Programming Note

Today is one of those days where I actually have to put on my suit and tie and be a lawyer out in front of a court and God and everyone, so there won’t be any content at least until this afternoon and quite possibly at all depending on how good or bad court goes for me.

Not that even a bad day in court — and they’re all pretty bad — will make this a bad day. This evening I’m taking the kids to their first ever baseball game: the Columbus Clippers vs. the Indianapolis Indians in the Clippers’ new home ballpark. Not sure how I feel about that park yet. On the one hand it was publicly financed, so I should be angry about it, but on the other hand, the team itself is owned by the public — the Franklin County, Ohio government — so at least indirectly the team paid for it itself. Hmmm.

Either way, I am looking forward to seeing what my kids make of live baseball. Odds favor demands to go home not long after the hot dogs are consumed and that weird seal that the Clippers call a mascot scares the tuna salad out of them. Which is fine. Neither Rome nor my baseball habit was built in a day, so I can’t expect my kids to be into it instantly. Besides, on Saturday I’m going to Cincinnati for the Reds-Braves, this time without the kids, so there’s going to be much baseball regardless.

Maybe see you later this afternoon, but if not, have a swell weekend.

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Comments

  1. Jeremy said...

    So when is the proper age for a first ballgame? My son will be 3 this October. I’ve had no desire to take him to a game yet because he would have no interest and it wouldn’t be fair to him or me. This year I’m thinking he might have fun for half-an-hour, but not beyond that. So is it worth it? What do ya’ll think is the proper age?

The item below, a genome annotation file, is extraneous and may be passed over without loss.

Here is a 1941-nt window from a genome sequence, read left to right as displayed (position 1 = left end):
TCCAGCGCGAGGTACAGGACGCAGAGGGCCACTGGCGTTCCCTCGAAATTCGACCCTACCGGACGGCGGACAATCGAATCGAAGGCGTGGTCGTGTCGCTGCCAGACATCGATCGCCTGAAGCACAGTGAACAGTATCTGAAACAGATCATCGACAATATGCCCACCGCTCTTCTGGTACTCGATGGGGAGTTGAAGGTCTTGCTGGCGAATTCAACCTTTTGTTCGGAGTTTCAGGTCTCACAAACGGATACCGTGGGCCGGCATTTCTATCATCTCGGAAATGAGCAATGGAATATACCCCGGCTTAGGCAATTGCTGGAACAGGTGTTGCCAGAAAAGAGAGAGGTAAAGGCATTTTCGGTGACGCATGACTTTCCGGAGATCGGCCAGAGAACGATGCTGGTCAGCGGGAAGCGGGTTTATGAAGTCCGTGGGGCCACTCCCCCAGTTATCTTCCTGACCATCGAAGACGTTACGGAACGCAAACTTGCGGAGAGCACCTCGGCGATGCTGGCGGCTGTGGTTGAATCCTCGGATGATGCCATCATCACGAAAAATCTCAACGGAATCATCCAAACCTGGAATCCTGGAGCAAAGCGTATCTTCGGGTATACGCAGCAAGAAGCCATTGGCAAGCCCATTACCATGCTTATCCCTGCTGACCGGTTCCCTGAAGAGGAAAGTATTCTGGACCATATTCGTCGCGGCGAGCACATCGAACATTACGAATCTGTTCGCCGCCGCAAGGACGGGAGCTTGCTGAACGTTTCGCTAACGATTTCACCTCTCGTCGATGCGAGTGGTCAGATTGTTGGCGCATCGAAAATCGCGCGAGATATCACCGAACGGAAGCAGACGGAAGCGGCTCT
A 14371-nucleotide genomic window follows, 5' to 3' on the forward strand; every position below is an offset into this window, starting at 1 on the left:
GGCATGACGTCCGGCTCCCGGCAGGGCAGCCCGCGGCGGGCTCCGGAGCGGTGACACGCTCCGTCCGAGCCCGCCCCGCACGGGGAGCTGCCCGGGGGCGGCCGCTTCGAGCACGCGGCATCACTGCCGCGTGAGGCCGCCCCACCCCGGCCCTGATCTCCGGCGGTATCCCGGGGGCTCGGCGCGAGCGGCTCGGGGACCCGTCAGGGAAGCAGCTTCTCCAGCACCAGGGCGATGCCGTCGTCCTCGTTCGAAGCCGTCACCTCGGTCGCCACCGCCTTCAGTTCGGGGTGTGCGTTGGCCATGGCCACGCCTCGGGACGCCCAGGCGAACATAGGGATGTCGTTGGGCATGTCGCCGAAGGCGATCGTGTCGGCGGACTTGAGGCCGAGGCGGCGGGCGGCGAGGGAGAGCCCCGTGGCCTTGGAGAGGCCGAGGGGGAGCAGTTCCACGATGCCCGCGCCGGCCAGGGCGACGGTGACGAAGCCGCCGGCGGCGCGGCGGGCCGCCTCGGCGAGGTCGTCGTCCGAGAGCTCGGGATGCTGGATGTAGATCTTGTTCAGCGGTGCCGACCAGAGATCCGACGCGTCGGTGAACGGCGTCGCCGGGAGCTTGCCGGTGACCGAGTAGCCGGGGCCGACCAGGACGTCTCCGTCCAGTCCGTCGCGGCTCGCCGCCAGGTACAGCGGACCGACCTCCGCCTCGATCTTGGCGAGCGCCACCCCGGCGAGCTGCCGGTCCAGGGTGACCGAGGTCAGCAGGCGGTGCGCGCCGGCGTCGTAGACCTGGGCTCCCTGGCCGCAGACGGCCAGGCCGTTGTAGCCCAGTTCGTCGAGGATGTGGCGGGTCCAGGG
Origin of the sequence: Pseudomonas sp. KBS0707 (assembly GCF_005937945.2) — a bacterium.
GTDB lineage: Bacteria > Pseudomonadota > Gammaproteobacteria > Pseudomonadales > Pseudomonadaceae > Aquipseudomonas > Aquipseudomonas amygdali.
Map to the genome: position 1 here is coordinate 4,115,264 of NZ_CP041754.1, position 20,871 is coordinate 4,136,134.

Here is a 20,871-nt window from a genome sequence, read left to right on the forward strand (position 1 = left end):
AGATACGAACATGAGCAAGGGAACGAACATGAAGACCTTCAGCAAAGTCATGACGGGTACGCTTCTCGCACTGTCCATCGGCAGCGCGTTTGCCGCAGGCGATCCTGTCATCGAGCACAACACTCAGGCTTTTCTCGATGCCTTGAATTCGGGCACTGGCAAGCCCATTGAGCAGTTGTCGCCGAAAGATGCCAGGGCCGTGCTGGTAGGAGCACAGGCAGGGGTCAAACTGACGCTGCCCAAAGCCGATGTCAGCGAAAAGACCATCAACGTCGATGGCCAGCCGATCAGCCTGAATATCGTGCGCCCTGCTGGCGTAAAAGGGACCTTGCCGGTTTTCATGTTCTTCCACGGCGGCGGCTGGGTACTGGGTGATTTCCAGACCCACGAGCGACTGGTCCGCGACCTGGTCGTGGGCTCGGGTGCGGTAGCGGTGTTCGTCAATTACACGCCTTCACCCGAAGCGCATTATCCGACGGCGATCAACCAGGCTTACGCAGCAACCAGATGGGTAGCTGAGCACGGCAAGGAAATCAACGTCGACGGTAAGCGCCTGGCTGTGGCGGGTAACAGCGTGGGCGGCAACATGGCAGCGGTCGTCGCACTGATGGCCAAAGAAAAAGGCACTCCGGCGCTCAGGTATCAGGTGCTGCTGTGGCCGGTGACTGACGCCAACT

2. GWR said...

    Jeremy, that all depend son your expectations I guess. My son is 4. I have been taking him to games for 2 years. It just takes some effort to keep him happy and wanting to stay for most of the game but sometimes its works and sometimes it doesn’t.

    I am finally making the ‘bigger’ jump this fall… taking him to his first Metallica concert!!

  3. Adam said...

    My son is 15 and we started at low minor league games at 4 (I believe our first was in Sparta, NJ at an independent game).  When he was 6, we went to Yankee Stadium for the first time.  One of my great thrills was holding his hand as we walked through the tunnel to our seats.  I’ve been going to Yankee games since I was seven, and in that instant, I had the joy of seeing it again like I did when I was a kid.  It’s a magical moment; it wipes away steroids and and salary caps, sponsorships and seating plans. Since then, we’ve gone once every year (who could afford more?) and believe it or not, it now costs much, much less.  I used to have a rule that there was only food allowed 1) upon arrival; 2) after the bottom of the third; 3) after the bottom of the sixth; 4) upon departure. He never needed incentive to stay; and now he’s good with a hot dog and a soda and a scorecard.  So there’s a bell curve of expense that peaks at about 9 and goes down from there. But I envy you guys with little kids. It’s worth every $6 hot dog (but maybe not the $8 beer).

  4. Joao said...

    So even when the team is owned by the public, you still havem qualms about a publicly funded facility? Isn’t that overly dogmatic position.  I mean, do you object to publicly funded parks? Or publicly funded museums?

  5. Sara K said...